A psychologist and Nobel Prize winner summarizes and synthesizes the recent decades of research on intuition and systematic thinking.

The author of several scholarly texts, Kahneman (Emeritus Psychology and Public Affairs/Princeton Univ.) now offers general readers not just the findings of psychological research but also a better understanding of how research questions arise and how scholars systematically frame and answer them. He begins with the distinction between System 1 and System 2 mental operations, the former referring to quick, automatic thought, the latter to more effortful, overt thinking. We rely heavily, writes, on System 1, resorting to the higher-energy System 2 only when we need or want to. Kahneman continually refers to System 2 as “lazy”: We don’t want to think rigorously about something. The author then explores the nuances of our two-system minds, showing how they perform in various situations. Psychological experiments have repeatedly revealed that our intuitions are generally wrong, that our assessments are based on biases and that our System 1 hates doubt and despises ambiguity. Kahneman largely avoids jargon; when he does use some (“heuristics,” for example), he argues that such terms really ought to join our everyday vocabulary. He reviews many fundamental concepts in psychology and statistics (regression to the mean, the narrative fallacy, the optimistic bias), showing how they relate to his overall concerns about how we think and why we make the decisions that we do. Some of the later chapters (dealing with risk-taking and statistics and probabilities) are denser than others (some readers may resent such demands on System 2!), but the passages that deal with the economic and political implications of the research are gripping.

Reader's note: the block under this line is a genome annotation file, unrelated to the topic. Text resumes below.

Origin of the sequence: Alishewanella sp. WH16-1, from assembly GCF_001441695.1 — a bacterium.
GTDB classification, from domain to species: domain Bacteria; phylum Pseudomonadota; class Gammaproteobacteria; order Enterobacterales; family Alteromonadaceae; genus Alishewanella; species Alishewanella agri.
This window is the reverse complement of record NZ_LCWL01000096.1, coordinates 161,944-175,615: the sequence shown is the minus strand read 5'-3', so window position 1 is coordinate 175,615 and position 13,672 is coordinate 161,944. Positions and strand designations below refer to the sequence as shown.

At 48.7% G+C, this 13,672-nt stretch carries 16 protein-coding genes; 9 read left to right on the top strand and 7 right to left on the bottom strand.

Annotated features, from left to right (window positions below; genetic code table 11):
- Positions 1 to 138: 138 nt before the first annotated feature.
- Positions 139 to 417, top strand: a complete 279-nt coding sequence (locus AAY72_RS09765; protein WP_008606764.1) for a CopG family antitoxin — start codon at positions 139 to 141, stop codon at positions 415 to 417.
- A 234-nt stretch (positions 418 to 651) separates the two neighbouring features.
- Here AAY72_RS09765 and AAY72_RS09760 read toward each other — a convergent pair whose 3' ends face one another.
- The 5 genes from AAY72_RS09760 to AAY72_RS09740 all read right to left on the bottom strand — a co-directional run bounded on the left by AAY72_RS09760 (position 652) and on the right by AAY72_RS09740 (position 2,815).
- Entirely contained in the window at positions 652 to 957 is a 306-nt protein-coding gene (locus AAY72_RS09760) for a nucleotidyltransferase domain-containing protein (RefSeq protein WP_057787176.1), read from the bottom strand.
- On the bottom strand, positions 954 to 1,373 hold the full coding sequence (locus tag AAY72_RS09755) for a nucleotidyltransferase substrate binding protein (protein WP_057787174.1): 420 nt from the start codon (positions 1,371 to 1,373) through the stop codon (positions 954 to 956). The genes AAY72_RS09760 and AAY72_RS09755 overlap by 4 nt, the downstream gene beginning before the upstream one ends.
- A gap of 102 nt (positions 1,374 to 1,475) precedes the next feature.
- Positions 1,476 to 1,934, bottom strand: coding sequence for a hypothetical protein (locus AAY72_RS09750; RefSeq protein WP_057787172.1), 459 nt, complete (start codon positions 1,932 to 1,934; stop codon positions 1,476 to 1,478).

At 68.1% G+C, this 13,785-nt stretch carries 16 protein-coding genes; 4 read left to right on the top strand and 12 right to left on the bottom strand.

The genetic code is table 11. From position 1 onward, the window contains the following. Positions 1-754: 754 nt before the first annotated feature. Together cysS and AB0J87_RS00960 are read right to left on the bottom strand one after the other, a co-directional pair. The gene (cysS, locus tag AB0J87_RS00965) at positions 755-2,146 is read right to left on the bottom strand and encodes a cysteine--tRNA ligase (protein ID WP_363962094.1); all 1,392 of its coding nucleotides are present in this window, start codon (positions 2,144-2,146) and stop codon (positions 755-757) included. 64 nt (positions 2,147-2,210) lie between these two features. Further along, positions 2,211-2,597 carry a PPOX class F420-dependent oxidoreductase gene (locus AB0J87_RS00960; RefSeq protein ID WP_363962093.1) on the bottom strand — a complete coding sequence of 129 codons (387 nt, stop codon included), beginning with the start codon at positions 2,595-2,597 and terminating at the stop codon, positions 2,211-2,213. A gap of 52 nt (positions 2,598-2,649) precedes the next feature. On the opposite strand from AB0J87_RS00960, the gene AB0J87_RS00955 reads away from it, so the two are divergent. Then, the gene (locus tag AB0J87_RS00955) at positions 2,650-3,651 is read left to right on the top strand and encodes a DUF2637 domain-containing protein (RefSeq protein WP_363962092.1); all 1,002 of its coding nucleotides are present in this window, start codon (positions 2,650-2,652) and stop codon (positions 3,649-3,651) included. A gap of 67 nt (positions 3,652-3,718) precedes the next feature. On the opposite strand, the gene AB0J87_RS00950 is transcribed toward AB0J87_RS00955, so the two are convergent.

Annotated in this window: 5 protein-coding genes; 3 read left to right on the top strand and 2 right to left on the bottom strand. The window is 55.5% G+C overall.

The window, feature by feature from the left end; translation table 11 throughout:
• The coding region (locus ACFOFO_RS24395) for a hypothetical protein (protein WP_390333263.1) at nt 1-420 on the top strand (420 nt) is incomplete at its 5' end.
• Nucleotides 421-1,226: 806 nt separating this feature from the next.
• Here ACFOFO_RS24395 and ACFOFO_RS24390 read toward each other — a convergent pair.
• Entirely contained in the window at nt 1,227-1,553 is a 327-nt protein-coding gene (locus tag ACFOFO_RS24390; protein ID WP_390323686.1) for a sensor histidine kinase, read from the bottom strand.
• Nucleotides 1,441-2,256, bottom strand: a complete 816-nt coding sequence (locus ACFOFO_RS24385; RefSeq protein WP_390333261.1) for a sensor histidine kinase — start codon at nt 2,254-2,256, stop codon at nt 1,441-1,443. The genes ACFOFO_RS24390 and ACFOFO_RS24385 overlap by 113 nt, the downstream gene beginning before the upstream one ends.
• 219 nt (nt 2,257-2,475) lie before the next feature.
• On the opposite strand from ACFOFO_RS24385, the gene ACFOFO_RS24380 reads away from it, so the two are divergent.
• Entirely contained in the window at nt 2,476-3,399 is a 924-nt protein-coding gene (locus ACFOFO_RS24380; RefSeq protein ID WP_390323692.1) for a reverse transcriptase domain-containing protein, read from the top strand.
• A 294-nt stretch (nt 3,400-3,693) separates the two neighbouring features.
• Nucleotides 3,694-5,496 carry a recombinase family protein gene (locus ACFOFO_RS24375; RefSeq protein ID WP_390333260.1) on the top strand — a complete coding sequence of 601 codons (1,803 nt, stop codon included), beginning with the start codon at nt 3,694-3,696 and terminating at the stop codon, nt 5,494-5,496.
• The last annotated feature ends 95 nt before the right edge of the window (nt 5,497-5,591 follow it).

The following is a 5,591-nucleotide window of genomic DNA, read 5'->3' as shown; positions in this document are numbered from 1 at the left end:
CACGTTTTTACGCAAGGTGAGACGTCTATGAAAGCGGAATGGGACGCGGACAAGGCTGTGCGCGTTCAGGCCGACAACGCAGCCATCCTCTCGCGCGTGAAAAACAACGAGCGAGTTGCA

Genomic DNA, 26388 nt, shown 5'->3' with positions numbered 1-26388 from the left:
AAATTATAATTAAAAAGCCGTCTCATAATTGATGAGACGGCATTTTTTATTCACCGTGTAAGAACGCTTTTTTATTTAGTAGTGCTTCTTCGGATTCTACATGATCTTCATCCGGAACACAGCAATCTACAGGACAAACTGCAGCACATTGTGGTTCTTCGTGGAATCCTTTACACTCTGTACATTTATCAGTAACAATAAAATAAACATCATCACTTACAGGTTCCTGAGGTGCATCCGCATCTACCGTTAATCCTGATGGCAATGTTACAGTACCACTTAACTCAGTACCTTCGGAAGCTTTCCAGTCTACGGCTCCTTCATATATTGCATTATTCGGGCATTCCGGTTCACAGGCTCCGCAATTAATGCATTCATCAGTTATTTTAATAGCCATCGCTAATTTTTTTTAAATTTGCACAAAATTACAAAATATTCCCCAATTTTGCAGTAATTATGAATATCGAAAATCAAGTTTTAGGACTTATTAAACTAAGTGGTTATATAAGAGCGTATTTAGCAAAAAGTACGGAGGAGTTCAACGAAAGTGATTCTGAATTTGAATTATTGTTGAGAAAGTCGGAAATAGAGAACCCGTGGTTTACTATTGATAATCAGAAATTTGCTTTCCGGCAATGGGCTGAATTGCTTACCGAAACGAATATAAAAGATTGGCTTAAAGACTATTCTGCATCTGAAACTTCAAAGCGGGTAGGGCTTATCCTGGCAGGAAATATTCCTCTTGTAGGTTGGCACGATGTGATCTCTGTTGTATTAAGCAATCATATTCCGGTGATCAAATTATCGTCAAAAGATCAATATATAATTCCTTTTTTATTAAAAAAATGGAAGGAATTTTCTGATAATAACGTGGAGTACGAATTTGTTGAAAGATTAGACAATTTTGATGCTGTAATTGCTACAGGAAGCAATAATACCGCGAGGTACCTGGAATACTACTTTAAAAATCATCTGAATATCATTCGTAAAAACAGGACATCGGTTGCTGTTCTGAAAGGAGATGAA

Striking research showing the immense complexity of ordinary thought and revealing the identities of the gatekeepers in our minds.

Pub Date: Nov. 1, 2011

ISBN: 978-0-374-27563-1

Page Count: 512

Publisher: Farrar, Straus and Giroux

Review Posted Online: Sept. 4, 2011

Kirkus Reviews Issue: Sept. 15, 2011

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A deftly argued case for a new kind of socialism that, while sure to inspire controversy, bears widespread discussion.


A massive investigation of economic history in the service of proposing a political order to overcome inequality.